Methylglyoxal metabolism in seaweeds during desiccation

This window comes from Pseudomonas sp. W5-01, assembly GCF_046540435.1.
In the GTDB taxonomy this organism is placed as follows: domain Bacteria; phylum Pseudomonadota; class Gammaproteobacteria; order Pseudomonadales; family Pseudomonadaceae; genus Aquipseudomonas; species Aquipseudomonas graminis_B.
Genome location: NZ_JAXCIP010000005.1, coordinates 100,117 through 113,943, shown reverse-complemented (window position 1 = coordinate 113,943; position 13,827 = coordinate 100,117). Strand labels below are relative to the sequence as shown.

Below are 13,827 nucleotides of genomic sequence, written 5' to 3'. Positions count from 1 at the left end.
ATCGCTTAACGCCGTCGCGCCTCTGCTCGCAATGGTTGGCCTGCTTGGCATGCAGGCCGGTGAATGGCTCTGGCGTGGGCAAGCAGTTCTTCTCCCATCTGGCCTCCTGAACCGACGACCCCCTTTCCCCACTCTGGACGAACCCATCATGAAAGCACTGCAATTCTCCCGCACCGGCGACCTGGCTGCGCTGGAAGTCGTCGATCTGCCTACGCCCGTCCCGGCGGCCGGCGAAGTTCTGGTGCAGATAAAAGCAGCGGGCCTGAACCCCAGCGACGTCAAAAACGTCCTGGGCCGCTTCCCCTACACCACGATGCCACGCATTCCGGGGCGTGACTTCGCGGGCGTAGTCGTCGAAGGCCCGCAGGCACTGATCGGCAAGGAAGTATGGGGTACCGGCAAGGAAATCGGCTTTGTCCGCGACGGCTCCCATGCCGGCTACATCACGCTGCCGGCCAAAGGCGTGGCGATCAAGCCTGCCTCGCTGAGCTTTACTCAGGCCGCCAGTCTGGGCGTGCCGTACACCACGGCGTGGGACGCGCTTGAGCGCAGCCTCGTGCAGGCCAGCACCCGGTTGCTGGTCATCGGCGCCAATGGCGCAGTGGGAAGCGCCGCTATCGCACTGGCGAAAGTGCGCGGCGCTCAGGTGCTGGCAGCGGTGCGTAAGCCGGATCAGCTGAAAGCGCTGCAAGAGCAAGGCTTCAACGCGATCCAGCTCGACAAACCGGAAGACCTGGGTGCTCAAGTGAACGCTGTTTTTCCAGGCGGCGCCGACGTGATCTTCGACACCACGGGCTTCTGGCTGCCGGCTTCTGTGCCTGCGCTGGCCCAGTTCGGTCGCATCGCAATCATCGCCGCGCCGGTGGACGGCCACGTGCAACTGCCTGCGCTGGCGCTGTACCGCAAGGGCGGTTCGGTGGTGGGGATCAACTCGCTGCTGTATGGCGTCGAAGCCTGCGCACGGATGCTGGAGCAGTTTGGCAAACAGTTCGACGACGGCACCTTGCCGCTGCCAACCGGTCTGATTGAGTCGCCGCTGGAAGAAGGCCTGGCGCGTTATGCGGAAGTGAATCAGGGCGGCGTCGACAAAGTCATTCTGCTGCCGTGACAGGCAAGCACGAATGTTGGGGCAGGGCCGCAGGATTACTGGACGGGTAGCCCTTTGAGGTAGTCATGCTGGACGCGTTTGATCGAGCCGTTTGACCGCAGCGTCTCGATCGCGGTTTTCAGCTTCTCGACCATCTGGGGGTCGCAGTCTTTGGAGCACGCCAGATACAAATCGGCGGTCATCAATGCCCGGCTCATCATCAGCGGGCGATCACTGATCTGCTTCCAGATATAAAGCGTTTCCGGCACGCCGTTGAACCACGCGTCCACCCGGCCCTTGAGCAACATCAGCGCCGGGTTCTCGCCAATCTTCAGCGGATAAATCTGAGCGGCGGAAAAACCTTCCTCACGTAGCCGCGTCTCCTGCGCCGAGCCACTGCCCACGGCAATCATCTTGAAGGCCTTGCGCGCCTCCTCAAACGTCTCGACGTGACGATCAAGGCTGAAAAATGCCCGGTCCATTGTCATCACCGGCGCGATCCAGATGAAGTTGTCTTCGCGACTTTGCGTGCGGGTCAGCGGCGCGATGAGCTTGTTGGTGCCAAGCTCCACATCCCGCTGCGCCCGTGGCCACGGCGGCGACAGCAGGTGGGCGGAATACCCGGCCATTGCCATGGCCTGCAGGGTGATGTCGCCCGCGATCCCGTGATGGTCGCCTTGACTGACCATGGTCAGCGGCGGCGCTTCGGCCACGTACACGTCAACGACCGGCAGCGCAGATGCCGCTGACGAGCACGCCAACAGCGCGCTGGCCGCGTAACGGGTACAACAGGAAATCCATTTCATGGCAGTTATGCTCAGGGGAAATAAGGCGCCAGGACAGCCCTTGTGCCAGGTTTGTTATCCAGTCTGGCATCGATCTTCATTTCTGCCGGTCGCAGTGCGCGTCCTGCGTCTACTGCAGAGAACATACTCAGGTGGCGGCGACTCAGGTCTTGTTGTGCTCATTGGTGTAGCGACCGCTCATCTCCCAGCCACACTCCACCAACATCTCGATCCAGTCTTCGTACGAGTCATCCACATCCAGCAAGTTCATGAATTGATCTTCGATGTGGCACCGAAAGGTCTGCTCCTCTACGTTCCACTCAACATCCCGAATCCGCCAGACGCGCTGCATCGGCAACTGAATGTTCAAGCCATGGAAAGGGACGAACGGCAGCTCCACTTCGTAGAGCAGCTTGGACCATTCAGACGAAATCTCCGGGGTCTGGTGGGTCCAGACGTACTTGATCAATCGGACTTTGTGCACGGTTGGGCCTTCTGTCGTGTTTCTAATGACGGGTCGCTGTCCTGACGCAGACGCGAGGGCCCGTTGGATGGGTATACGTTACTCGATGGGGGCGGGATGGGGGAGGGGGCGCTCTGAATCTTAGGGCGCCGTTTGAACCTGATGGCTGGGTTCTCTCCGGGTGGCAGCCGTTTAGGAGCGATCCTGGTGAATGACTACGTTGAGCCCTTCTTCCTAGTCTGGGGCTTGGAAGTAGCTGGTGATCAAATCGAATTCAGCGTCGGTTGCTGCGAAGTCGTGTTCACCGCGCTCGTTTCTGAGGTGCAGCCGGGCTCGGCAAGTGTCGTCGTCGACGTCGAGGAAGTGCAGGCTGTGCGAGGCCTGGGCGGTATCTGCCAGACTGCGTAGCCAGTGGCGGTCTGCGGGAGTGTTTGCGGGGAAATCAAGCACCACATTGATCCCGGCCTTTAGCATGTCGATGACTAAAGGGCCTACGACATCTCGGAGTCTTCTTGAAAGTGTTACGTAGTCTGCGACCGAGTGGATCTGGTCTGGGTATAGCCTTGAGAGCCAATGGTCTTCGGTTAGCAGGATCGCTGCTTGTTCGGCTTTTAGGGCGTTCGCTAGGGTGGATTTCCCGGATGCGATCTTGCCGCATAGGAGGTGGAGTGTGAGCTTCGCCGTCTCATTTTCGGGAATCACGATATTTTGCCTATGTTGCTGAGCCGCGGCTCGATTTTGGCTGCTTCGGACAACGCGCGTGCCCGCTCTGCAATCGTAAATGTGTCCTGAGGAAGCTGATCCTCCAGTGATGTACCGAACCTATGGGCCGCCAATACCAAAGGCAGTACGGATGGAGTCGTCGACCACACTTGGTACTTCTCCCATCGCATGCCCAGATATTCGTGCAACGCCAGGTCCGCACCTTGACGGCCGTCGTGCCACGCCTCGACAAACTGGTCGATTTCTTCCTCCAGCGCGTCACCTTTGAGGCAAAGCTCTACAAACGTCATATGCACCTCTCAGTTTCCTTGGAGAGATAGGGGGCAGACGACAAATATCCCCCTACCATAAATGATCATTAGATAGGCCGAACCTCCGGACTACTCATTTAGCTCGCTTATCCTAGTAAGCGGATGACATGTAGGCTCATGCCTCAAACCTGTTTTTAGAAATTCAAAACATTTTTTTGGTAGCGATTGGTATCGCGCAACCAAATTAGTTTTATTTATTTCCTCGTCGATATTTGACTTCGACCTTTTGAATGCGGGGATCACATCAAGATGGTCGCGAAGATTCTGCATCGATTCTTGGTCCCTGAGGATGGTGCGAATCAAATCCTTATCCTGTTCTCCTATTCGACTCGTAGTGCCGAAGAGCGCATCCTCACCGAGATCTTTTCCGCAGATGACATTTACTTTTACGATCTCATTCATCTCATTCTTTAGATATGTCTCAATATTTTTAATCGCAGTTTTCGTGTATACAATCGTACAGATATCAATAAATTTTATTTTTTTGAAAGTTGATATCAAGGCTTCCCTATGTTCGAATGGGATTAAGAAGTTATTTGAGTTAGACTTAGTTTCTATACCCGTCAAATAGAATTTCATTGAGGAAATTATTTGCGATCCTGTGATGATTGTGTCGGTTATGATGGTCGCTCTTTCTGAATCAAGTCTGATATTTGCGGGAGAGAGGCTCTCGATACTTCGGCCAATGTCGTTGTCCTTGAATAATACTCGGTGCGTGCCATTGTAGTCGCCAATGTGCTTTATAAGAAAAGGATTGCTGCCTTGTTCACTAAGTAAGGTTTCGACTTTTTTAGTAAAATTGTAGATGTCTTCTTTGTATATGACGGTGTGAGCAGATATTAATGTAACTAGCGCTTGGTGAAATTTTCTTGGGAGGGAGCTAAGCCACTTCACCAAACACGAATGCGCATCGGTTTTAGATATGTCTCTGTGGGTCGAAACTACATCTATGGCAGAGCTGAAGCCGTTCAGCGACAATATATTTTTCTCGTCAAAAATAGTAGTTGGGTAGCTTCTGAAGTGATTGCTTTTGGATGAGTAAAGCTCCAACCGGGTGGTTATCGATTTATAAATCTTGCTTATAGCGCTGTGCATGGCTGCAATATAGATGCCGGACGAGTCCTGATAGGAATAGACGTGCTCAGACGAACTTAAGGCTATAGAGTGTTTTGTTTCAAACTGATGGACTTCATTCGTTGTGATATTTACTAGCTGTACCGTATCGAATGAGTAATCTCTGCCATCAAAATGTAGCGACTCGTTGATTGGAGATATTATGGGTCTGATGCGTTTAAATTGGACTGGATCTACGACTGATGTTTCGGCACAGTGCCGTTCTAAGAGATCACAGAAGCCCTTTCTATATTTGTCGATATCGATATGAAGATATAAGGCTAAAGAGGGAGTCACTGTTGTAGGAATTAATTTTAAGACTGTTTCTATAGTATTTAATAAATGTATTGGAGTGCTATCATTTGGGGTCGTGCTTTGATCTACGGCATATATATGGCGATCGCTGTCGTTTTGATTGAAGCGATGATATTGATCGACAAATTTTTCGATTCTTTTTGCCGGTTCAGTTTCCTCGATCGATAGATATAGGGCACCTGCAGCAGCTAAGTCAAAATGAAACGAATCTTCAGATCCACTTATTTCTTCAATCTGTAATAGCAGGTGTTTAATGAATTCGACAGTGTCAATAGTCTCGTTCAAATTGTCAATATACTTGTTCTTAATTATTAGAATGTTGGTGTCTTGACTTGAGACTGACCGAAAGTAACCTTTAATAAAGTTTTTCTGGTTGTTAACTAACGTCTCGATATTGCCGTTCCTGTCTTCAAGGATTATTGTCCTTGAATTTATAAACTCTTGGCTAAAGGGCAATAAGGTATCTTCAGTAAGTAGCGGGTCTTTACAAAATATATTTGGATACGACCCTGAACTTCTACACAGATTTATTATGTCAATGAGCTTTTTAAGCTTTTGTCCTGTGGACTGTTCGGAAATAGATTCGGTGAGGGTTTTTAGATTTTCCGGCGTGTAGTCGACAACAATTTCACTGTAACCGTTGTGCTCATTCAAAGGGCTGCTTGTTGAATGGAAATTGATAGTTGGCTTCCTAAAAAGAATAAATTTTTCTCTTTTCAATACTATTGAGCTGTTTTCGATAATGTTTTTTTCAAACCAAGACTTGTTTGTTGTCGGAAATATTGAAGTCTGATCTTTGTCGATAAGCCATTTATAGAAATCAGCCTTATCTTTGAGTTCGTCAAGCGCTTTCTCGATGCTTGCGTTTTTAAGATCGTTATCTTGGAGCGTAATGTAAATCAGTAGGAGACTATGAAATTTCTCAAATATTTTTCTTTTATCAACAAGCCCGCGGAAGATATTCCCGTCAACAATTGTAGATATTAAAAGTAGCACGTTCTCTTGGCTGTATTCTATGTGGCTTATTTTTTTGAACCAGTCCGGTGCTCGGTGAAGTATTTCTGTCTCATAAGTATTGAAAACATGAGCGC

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In primary producers, diverse stressors cause an over-production of methylglyoxal (MG), which is principally detoxified by glyoxalase I (GLO1) activity. A recent proteomic study found that GLO1 was up-regulated during natural desiccation in the red seaweed Pyropia orbicularis, which inhabits the upper intertidal rocky zone and compared to other species, is highly tolerant to air exposure. To better understand and determine differential responses to desiccation stress, this study evaluated MG concentration and GLO1 activity in two species with contrasted vertical distribution, P. orbicularis and Lessonia spicata (lower distribution). Results showed that P. orbicularis successfully scavenges MG via increased GLO1 activity during desiccation. In contrast, GLO1 activity in L. spicata did not increase during desiccation, resulting in MG overproduction. This study is the first to quantify MG and GLO1 levels in seaweeds during natural stress, and partly explain the mechanisms by which P. orbicularis is dominant in the upper rocky intertidal zone.